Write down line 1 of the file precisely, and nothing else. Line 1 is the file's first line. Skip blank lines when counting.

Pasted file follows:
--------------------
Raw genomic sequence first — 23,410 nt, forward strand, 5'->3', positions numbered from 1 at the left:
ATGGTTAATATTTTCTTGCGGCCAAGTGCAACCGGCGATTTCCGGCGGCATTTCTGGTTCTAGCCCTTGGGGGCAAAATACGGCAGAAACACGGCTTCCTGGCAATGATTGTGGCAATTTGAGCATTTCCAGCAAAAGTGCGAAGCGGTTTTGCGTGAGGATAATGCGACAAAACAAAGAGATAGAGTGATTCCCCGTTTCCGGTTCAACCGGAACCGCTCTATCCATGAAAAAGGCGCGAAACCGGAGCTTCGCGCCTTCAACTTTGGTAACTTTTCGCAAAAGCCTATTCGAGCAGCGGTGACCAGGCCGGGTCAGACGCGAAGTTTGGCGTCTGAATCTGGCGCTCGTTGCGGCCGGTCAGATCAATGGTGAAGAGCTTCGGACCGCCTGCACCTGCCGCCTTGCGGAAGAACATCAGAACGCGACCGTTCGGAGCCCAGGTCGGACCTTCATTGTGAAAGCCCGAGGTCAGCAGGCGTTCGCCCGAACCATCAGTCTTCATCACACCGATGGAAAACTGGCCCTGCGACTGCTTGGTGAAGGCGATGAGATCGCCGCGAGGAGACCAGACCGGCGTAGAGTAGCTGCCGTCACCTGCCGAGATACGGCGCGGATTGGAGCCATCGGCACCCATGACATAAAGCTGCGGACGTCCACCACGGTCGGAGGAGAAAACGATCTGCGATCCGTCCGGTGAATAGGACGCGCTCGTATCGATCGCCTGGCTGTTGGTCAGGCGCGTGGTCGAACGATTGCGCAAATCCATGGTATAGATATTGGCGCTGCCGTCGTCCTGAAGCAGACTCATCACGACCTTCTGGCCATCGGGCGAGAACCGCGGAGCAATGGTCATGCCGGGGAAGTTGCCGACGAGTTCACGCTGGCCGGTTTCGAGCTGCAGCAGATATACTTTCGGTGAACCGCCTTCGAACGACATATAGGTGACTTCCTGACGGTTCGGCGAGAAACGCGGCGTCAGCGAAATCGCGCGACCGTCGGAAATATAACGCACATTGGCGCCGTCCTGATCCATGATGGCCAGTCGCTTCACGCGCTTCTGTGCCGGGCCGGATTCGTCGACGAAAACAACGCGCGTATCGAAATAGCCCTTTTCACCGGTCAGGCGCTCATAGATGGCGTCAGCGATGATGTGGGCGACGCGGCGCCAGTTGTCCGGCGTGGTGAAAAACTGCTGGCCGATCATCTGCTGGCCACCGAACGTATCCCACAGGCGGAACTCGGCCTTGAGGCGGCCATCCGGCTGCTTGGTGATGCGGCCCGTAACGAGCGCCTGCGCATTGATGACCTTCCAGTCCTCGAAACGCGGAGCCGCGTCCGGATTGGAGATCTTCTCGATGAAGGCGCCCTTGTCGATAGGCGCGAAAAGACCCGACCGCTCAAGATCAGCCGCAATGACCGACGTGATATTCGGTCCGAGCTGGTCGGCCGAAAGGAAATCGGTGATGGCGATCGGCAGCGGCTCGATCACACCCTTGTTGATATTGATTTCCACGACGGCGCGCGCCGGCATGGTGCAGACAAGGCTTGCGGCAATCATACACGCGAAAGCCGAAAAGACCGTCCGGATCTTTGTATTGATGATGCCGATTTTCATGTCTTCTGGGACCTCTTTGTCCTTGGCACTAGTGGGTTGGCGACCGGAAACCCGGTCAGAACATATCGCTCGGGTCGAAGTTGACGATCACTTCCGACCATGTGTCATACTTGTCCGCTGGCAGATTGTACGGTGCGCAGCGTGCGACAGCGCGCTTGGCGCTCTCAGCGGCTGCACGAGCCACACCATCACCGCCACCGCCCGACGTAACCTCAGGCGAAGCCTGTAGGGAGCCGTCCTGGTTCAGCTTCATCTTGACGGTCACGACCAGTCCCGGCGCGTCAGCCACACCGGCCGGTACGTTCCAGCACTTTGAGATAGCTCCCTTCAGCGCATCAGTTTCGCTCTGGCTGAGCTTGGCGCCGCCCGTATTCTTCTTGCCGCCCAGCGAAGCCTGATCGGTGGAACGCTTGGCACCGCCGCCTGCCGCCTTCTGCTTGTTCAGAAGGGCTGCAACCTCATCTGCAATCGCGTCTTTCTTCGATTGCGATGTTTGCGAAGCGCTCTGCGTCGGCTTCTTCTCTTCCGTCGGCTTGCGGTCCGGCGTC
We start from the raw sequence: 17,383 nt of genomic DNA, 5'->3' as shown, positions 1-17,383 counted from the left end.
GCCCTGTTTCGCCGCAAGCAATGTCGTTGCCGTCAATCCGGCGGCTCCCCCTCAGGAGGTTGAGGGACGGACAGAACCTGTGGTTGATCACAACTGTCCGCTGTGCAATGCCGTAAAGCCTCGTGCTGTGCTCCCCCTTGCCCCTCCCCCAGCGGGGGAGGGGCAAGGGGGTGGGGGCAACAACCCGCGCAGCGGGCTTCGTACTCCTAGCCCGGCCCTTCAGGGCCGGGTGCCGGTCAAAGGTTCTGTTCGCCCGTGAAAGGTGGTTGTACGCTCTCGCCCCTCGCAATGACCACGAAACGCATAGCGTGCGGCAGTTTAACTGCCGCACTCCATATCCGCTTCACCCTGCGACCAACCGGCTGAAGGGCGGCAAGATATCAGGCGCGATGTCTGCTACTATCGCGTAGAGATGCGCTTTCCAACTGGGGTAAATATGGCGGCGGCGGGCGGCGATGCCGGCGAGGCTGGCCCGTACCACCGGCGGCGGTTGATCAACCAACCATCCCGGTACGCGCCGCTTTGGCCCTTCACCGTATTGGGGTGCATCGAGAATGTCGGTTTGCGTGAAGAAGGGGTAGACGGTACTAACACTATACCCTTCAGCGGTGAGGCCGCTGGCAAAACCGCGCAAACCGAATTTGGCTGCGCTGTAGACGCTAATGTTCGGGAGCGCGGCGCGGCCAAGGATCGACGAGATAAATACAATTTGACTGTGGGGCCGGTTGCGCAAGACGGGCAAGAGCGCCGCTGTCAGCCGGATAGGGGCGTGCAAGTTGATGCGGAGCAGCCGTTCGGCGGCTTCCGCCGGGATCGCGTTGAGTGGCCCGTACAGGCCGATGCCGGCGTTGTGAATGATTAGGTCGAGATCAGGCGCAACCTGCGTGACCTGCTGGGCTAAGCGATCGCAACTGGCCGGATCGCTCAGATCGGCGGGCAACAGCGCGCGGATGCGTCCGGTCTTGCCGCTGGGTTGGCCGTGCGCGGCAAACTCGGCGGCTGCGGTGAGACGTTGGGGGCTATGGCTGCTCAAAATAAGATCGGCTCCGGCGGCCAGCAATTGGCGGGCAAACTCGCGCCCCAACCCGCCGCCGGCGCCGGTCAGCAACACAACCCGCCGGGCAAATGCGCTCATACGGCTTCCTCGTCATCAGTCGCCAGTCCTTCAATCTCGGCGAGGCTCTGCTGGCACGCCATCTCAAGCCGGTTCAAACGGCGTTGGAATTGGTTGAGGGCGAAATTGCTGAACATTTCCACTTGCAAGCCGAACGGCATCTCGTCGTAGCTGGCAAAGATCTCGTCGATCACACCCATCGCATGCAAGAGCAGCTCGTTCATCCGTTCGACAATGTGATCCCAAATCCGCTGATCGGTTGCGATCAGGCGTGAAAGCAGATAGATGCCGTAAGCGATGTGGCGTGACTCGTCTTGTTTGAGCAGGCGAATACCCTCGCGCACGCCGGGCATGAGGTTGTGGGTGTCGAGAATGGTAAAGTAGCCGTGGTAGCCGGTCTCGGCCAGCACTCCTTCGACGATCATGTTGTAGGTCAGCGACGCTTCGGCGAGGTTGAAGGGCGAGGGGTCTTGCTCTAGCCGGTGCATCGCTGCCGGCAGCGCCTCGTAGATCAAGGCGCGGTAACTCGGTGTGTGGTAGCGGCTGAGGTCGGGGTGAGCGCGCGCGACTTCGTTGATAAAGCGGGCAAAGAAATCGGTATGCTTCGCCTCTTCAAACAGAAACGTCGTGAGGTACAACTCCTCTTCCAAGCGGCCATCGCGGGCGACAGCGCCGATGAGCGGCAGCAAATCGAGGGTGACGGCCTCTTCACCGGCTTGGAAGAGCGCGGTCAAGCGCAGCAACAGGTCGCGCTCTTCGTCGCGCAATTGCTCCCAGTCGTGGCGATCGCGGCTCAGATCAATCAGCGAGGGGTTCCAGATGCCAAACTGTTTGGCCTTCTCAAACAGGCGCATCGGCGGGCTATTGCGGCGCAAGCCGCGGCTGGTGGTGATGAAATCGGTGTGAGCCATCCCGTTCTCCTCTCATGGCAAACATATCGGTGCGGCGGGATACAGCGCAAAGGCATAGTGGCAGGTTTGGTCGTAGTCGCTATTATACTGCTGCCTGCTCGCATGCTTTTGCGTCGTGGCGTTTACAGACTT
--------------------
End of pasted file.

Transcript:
Raw genomic sequence first — 23,410 nt, forward strand, 5'->3', positions numbered from 1 at the left: